In a sentence:
A return to form, Biffy Clyro’s eclectic eighth album ‘A Celebration Of Endings’ suggests a number of possible futures.
The career of Biffy Clyro is one of trilogies, as the
band themselves have alluded to in past interviews. Back in 2016, around the
time of the release of the relatively divisive Ellipsis
album, frontman Simon Neil spoke of the “prog-metal kind of complex fucking
mania” by which their first three albums were characterised, before breaking
out into the big leagues of British modern rock with three “big, expansive
records”, namely 2007’s Puzzle,
2009’s Only Revolutions
and 2013’s double-disc Opposites.
With two clearly defined, though not necessarily mutually exclusive, eras
behind them, the band seemed intent on continuing this tradition, dipping their
toes into new waters for what would become their third “trilogy”.
Clyro // ‘MTV Unplugged (Live At The Roundhouse, London)’
Ellipsis happened, and it seemed rather unclear what
exactly the band were going for. There was the odd abrasive,
post-hardcore-infused moment, akin to the band’s first “trilogy”, a handful of
guitar-driven pop songs that wouldn’t have sounded out of place on Opposites,
and a few stabs at genres and styles previously unexplored within their
discography, such as R&B, funk and even country music. It wasn’t a bad
album by any means, but the band didn’t appear to know whether they were coming
or going. Were they more committed to venturing into these new, unexplored
territories, or merely rekindling old flames?
They then surprised us by serving up Balance, Not Symmetry in
2019, a soundtrack to the film of the same name. Here, Biffy Clyro evidently
set out to try their hand at every musical genre imaginable over the course of an
hour. Talk about artistic licence. It nonetheless became increasingly apparent
that the overarching style of this third “trilogy” would be… well, nondescript.
However, that did beg the question: Is Balance, Not Symmetry the second part
of the trilogy, or just a luxury one-off? Hence, should it even be considered a
Biffy Clyro studio album at all?
Regardless, that brings us on to album nine (or is it album eight?
8.5?), ominously titled A Celebration of Endings. Much like Ellipsis,
there are occasional glimpses of a previously unheard side of the band,
interspersed with a fair share of nods to the past. If anything, this record is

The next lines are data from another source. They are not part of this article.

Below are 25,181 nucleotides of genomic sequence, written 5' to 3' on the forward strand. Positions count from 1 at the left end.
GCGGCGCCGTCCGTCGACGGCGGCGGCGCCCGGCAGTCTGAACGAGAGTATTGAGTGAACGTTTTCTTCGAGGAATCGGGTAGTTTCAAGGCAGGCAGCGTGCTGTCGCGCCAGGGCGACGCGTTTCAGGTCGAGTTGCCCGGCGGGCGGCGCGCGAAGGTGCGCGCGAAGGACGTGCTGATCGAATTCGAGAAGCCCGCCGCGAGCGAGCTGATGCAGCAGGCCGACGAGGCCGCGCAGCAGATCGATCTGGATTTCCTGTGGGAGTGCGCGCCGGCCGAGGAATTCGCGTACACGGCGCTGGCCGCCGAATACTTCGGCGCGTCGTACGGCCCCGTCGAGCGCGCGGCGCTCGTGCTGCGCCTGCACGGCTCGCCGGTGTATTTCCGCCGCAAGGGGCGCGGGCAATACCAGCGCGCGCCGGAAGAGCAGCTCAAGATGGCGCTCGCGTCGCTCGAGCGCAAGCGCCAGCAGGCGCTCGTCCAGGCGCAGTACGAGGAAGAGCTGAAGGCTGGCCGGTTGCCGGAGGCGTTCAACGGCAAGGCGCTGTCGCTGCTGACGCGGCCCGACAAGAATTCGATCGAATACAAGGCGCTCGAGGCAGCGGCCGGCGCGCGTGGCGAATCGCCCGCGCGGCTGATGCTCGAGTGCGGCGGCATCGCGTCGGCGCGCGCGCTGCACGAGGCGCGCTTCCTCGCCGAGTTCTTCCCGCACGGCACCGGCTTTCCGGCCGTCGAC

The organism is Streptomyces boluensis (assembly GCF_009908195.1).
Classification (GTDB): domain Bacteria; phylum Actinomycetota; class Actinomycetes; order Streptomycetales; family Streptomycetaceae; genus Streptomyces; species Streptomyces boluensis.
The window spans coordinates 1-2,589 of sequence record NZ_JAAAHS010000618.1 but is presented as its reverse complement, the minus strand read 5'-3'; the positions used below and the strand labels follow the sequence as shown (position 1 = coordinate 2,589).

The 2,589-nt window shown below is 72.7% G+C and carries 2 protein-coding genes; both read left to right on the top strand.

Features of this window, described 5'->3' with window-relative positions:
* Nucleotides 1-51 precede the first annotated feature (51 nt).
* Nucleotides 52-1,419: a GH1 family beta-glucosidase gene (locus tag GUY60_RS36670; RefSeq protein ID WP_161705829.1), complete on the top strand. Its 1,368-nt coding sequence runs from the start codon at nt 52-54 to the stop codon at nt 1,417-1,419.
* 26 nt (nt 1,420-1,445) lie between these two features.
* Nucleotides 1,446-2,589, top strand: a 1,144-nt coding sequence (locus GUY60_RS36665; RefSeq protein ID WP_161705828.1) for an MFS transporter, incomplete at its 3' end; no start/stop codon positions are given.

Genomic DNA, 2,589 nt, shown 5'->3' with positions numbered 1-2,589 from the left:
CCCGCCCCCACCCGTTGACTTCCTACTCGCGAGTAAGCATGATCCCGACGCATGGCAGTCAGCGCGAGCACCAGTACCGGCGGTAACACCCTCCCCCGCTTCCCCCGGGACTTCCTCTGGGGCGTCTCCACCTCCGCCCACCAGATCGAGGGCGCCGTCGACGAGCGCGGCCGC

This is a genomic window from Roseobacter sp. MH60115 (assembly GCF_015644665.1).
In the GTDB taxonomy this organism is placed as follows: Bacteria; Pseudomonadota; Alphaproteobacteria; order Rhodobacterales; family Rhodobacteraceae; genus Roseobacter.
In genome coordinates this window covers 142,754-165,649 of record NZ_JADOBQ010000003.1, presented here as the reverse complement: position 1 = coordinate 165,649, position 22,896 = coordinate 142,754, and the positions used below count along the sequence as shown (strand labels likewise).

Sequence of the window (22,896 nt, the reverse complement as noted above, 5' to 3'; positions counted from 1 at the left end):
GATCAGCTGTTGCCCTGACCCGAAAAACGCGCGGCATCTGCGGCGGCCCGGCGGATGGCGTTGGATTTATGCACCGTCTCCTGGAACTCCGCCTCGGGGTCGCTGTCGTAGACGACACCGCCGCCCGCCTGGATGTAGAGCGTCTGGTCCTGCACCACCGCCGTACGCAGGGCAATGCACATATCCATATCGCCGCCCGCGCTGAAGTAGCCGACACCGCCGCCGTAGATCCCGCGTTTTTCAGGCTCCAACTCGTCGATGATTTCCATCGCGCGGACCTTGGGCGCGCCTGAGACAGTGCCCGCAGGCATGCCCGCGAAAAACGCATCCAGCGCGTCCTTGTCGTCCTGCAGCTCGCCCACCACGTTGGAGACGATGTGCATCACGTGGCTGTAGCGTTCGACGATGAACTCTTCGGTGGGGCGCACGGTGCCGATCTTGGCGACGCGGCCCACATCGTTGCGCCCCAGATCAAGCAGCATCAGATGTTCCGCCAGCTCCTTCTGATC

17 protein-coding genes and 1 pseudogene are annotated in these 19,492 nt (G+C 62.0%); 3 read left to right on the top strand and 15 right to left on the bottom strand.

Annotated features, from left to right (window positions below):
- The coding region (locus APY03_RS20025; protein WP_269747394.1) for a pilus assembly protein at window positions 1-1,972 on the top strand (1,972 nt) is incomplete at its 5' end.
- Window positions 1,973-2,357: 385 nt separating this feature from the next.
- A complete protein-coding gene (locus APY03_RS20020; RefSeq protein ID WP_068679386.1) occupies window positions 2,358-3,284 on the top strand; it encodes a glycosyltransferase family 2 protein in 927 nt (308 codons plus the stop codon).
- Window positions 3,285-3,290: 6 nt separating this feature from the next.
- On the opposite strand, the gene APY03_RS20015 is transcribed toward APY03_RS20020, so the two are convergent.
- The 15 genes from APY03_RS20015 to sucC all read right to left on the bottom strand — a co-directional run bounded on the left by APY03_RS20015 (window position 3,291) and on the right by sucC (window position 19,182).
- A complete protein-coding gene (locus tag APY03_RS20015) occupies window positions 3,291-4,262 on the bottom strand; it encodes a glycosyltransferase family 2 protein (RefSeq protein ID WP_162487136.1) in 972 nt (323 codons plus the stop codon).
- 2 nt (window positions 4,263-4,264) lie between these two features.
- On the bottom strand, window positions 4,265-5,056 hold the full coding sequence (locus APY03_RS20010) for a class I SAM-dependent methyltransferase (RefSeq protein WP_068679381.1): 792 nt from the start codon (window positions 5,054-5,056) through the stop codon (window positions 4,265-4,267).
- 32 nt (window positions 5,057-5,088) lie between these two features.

more backwards-looking than Ellipsis, at least stylistically. Quality-wise,
however, whilst that album, in its attempts to balance the old and the new,
ended up fairly hit and miss, Celebration rarely misses. The singles may
not shine as brightly as one might expect from a band like Biffy, so if you’re
expecting a ‘Bubbles’ or a ‘Many Of Horror’, you may come away disappointed, but
having all the tracks set on a more level playing field means that one can
derive enjoyment out of them all in equal measure, which is certainly no bad
The album begins with ‘North Of No South’, which
comes across as quite the oddball when compared to previous Biffy Clyro
openers. It doesn’t instantly grab your attention like ‘Wolves Of Winter’ or
‘Balance, Not Symmetry’ did, nor does it gradually build from humble beginnings
to something ultimately majestic (e.g. ‘Glitter And Trauma’, ‘Living Is A
Problem’, ‘Different People’). Instead, it follows the traditional quiet verse/loud
chorus formula, with some trademark “Biff riffs” and interesting close vocal
harmonies thrown in. On paper, it’s nothing to write home about, but after
several spins of the whole record, it’s unlikely to go anywhere but upwards in
most listeners’ estimations.
Things start getting very interesting with ‘The Champ’ though. The song
begins as a piano and strings-led ballad, and one can’t help but note how refreshing
it is to hear strings being used as a genuine melodic tool in a Biffy song, as
opposed to merely existing as an extra layer of dynamics over a sea of raucous
guitars and pounding drums. Come the second verse and the song exhibits an
almost “funk rock” vibe, mainly thanks to Neil’s guitar strumming patterns. One
dreamy yet short-lived instrumental section later and the track culminates in
classic Biffy fashion, as guitars, bass, drums and strings all come together to
gloriously cap off the crescendo. Now the wheels are set in motion!
Leisure’ keep the momentum flowing nicely, with its bouncy guitar riffs and
drumbeat. However, the unexpected drop in tempo as the earth-shattering chorus
enters, in addition to the intriguing chord changes that occur therein, are
ultimately what this song is all about. Throw in some bluesy lead guitar work
and you have for yourself an unconventional yet triumphant Biffy Clyro composition.
This wasn’t a particularly wise choice of single though, as it’s much too
texturally and tonally unstable for FM radio. Rather, this is an ace deep cut
through and through.
Oh yeah, did I mention FM radio? Well, the band go full-on “Planet
Rock hit of the week” with ‘Tiny
Indoor Fireworks’, a major chord-laden three-minute mainstream rock song
that belongs in the introduction to “Rock Music for Dummies”, should that book
ever exist. It’s also 100% Foo Fighters – it’s hard not to notice the totally
unsubtle ‘Learn To Fly’ reference during the second verse. That said, it’s
actually not a bad song. The chorus is undoubtedly very catchy, and some of the
guitar arpeggios and low-key keyboard melodies in the background work extremely
well. But after the adventurousness of the previous two tracks, this song does
unfortunately scream “sell out”. You can’t leave out the “woah woah”s
either. You mustn’t leave out the “woah woah”s.
Of Best Possible’ starts out with an ear-splitting false intro, which